he was finally sleeping through the night, which was a HUGE improvement, not crying and whining and scratching all day, not nursing for comfort as much... but he still just wasn't quite right. he had dark purple rings around his eyes, he had a very light rash with redness at the creases that i was barely keeping at bay with raw organic shea butter applied as needed and he was still clingier and fussier than my other children were at almost 2.

the answer finally hit me when a good friend convinced me to come and visit her and stay in her home, which is about 4 hours north of mine. i'd been so overwhelmed with the food allergy issues, i'd been afraid to accept her invitations before. i decided to go for it and packed enough of our food to last most of a week, though my stay there lasted 4 days.

within 24 hours of being there, my little guy cleared up completely. i got my first look at what he would be if he were 'normal'. his fair white skin glowed and shone like a pearl - it was completely unblemished by bumps or swellings or redness. the circles around his eyes were gone. he didn't scratch once. he wasn't camped out at my breast constantly - he ran and played and explored the new house.

we both keep our houses pretty clean and dust free, so i knew it wasn't a difference in dust mites. we have the same area rugs on wood floors almost exactly, so i knew it wasn't wool allergy. she does have well water and we have city... and we have a dog and they don't. so i now knew to suspect either the water or the dog. i can't even express what a relief it was to rule out our foods for sure. i lived (and still do!) in fear that he is going to become allergic to something we rely heavily on - like rice or tomatoes.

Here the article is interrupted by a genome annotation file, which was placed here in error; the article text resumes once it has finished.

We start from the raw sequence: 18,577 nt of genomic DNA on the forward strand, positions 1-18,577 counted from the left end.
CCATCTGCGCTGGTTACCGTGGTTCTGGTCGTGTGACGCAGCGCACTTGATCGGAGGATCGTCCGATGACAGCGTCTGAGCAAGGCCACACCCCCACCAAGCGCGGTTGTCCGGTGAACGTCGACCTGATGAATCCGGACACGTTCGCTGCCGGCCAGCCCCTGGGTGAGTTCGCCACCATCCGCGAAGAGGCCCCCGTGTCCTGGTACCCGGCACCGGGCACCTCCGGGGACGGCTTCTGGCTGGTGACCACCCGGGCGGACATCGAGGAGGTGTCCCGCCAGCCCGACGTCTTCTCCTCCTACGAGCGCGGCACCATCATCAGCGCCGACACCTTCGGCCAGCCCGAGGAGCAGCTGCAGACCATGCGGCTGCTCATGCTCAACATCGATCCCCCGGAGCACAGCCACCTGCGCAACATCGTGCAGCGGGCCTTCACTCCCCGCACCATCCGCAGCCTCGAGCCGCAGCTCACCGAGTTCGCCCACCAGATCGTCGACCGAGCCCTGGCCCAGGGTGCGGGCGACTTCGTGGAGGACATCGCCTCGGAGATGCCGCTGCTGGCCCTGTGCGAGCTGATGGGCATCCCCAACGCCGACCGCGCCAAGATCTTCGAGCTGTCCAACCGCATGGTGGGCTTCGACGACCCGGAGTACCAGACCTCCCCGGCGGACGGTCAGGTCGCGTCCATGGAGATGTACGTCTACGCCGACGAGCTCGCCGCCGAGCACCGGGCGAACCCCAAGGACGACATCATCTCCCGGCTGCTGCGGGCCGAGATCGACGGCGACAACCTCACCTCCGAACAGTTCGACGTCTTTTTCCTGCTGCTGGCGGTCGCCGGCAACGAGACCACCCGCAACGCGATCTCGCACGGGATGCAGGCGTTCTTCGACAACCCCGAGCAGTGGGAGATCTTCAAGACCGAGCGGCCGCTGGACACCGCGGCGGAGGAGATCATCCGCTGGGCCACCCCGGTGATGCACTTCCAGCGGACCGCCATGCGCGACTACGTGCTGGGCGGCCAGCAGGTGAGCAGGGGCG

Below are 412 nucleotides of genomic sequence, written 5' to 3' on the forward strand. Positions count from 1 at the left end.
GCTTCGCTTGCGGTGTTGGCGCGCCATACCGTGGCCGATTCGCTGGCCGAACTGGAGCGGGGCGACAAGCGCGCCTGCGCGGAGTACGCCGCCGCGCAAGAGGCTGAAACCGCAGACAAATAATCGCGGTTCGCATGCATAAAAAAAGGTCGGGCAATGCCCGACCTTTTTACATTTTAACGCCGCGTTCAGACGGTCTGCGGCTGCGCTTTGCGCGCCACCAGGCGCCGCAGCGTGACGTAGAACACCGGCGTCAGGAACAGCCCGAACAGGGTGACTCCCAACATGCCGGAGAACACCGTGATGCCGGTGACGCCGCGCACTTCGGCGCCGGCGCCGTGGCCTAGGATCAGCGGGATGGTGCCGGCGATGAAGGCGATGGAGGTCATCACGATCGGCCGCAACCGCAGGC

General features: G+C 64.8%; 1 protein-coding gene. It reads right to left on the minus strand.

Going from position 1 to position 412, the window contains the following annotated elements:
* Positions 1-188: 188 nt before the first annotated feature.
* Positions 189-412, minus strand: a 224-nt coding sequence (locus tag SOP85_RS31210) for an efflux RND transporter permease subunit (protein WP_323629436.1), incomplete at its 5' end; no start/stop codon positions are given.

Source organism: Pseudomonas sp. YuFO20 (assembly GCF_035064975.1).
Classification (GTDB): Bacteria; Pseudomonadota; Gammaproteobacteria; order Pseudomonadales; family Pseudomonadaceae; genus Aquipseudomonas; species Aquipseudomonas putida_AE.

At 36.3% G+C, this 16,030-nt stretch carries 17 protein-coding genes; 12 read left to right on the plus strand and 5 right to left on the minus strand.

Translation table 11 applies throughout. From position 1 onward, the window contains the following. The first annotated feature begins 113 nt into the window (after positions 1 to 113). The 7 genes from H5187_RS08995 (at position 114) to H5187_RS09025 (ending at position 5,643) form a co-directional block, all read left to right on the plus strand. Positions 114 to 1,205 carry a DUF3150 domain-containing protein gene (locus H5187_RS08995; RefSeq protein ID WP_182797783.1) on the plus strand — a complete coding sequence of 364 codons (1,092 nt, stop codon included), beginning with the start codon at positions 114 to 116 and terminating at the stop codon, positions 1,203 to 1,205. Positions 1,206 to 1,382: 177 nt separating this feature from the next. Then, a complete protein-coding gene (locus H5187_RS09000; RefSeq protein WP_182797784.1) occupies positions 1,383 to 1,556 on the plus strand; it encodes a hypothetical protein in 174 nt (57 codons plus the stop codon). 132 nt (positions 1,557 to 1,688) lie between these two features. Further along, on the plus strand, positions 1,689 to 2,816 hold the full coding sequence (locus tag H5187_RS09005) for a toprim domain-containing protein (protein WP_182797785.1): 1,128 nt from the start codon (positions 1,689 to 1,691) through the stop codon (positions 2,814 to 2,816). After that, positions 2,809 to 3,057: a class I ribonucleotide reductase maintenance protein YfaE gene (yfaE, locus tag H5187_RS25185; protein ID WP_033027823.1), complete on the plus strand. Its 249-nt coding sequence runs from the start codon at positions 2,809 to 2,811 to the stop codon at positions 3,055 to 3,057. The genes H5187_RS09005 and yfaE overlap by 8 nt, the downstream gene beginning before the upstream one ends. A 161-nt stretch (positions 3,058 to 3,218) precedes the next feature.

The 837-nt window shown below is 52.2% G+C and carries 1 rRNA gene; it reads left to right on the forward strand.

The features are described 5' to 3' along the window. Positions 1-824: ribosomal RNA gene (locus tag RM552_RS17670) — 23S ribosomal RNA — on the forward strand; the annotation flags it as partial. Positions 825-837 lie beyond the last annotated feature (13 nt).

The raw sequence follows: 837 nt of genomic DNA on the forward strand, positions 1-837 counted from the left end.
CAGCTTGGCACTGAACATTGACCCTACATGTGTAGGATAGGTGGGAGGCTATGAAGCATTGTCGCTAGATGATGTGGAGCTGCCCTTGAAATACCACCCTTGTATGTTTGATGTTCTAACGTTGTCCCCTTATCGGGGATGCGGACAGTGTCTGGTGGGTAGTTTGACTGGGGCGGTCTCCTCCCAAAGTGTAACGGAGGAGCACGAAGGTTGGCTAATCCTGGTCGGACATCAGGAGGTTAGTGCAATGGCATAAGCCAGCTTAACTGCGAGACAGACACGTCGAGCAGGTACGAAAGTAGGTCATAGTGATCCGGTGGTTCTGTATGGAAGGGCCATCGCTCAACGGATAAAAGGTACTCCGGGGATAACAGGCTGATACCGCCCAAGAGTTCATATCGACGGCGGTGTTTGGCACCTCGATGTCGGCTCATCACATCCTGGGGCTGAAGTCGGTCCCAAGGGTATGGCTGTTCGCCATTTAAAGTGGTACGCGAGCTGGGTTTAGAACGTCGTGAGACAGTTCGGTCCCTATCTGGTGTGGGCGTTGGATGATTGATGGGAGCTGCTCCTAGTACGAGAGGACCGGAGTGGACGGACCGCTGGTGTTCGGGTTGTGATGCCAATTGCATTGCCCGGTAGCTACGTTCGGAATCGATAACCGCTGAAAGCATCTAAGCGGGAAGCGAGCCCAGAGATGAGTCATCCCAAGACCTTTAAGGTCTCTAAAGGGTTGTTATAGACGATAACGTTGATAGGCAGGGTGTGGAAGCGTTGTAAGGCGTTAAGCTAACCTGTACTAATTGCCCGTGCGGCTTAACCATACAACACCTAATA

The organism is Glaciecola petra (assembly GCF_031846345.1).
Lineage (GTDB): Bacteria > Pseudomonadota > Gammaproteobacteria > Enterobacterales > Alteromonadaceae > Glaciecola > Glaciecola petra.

when i returned home, i took him in for an allergy test for dogs and it came back positive. he is also very allergic to cats and i had to find a loving new home for my kitty of 13 years because his reaction became so severe. however, we got the puppy after we knew elijah is pretty much allergic to everything and therefore chose a very low-allergen producing dog w/ very short hair that sheds minimally - a great dane. so i felt i could manage his exposure to the dog allergen.

i now slather him in raw organic shea butter immediately upon exiting the shower to seal and nourish his fragile skin. i clothe him in the longest layers weather permits as well as socks before letting him go out into the rest of the house. i vacuum the one common area rug we have and the dog's bed almost daily, sometimes twice daily if he is experiencing his minimal shedding. these final steps are what finally got us to baseline.

it got me thinking about how very allergic children can also be so sensitive to things in the environment and how we parents are left to sort it all out. in thinking about this, i realized i've had signals for a very long time now that some of my other children have chemical sensitivities and allergies, as well and have been automatically adjusting our habits and routines to accommodate these.

7 years ago, in july, my 2nd son turned one. shortly after his birthday, i was hanging cloth diapers on the clothesline and he clamored to join me outside. i only have 2 children who did not get my olive skin and darker hair. they are my 2nd and 5th, both born as white as pearls and with white blonde hair and sky blue eyes. (i think they got it from a recessive gene on my husband's side, he jokingly notes that the UPS man is blonde with blue eyes).